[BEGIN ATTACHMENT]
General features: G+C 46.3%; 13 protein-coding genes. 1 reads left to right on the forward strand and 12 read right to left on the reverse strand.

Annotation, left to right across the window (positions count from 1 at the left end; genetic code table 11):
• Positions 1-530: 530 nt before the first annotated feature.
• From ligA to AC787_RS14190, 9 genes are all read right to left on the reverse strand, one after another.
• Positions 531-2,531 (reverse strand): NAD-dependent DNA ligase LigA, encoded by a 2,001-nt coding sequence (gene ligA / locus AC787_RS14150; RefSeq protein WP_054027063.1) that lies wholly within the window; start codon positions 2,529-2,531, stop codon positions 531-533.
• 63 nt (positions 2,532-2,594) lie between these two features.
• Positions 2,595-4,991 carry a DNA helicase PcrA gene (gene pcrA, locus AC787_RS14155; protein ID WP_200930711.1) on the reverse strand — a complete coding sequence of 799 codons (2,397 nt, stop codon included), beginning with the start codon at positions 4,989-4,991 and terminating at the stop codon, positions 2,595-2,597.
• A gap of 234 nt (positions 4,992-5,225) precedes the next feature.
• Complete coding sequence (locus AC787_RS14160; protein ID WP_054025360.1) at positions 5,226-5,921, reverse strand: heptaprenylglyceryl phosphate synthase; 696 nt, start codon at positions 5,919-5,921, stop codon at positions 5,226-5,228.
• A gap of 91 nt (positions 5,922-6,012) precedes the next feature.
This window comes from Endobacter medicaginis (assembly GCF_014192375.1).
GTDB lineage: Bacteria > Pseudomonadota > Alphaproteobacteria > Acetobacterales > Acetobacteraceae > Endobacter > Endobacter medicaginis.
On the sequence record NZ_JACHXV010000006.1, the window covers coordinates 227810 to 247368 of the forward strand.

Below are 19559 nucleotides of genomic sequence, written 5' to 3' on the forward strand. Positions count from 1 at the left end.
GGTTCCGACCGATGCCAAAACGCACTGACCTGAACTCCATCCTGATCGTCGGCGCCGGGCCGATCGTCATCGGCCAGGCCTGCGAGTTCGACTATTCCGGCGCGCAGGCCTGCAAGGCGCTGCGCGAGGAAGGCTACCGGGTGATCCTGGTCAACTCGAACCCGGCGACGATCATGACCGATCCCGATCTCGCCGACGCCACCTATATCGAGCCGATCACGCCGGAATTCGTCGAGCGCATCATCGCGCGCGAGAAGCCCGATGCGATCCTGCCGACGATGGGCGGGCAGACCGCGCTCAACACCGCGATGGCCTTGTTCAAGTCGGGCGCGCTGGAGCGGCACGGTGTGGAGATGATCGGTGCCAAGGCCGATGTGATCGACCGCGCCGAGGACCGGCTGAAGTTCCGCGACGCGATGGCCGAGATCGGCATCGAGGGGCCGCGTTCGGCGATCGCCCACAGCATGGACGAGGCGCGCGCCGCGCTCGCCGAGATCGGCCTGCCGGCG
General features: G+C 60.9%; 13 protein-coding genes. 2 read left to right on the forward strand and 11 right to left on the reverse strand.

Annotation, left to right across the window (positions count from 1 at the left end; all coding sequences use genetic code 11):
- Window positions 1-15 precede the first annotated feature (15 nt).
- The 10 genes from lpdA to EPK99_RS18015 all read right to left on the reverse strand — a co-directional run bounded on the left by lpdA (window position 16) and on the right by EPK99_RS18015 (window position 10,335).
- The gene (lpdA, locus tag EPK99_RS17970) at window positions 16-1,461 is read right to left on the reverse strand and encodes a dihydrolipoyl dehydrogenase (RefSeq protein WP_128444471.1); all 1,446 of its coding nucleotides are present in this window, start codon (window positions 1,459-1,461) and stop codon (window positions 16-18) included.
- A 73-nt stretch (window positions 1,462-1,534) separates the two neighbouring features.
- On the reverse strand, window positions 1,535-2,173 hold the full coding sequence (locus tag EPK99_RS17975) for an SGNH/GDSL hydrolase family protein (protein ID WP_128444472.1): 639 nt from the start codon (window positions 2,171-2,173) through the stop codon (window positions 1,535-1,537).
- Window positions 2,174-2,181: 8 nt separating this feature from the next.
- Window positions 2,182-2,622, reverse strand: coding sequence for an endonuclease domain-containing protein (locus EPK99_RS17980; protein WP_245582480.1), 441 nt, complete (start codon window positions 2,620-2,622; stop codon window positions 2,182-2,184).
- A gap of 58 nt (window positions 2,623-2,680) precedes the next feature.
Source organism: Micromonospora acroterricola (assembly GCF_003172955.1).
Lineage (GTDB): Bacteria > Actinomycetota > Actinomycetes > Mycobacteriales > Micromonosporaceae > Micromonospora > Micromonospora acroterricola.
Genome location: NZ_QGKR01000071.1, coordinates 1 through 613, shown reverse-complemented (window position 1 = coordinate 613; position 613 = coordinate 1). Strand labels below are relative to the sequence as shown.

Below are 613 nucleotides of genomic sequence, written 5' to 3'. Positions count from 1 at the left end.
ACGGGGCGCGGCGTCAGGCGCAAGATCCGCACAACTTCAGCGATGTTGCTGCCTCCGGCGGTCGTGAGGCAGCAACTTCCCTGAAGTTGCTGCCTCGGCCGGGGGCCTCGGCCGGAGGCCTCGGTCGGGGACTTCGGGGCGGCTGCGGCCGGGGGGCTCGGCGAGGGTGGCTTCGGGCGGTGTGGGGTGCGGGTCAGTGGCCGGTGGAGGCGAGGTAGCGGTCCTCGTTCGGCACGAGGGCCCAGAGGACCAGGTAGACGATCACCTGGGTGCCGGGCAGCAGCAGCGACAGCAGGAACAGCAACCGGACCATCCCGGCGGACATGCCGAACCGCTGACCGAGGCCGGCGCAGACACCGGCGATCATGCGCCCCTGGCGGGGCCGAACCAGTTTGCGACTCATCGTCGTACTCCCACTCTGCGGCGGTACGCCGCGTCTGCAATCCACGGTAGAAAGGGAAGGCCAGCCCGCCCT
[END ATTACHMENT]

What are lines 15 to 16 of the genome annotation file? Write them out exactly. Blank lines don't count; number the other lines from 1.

GGTTCCGACCGATGCCAAAACGCACTGACCTGAACTCCATCCTGATCGTCGGCGCCGGGCCGATCGTCATCGGCCAGGCCTGCGAGTTCGACTATTCCGGCGCGCAGGCCTGCAAGGCGCTGCGCGAGGAAGGCTACCGGGTGATCCTGGTCAACTCGAACCCGGCGACGATCATGACCGATCCCGATCTCGCCGACGCCACCTATATCGAGCCGATCACGCCGGAATTCGTCGAGCGCATCATCGCGCGCGAGAAGCCCGATGCGATCCTGCCGACGATGGGCGGGCAGACCGCGCTCAACACCGCGATGGCCTTGTTCAAGTCGGGCGCGCTGGAGCGGCACGGTGTGGAGATGATCGGTGCCAAGGCCGATGTGATCGACCGCGCCGAGGACCGGCTGAAGTTCCGCGACGCGATGGCCGAGATCGGCATCGAGGGGCCGCGTTCGGCGATCGCCCACAGCATGGACGAGGCGCGCGCCGCGCTCGCCGAGATCGGCCTGCCGGCG
General features: G+C 60.9%; 13 protein-coding genes. 2 read left to right on the forward strand and 11 right to left on the reverse strand.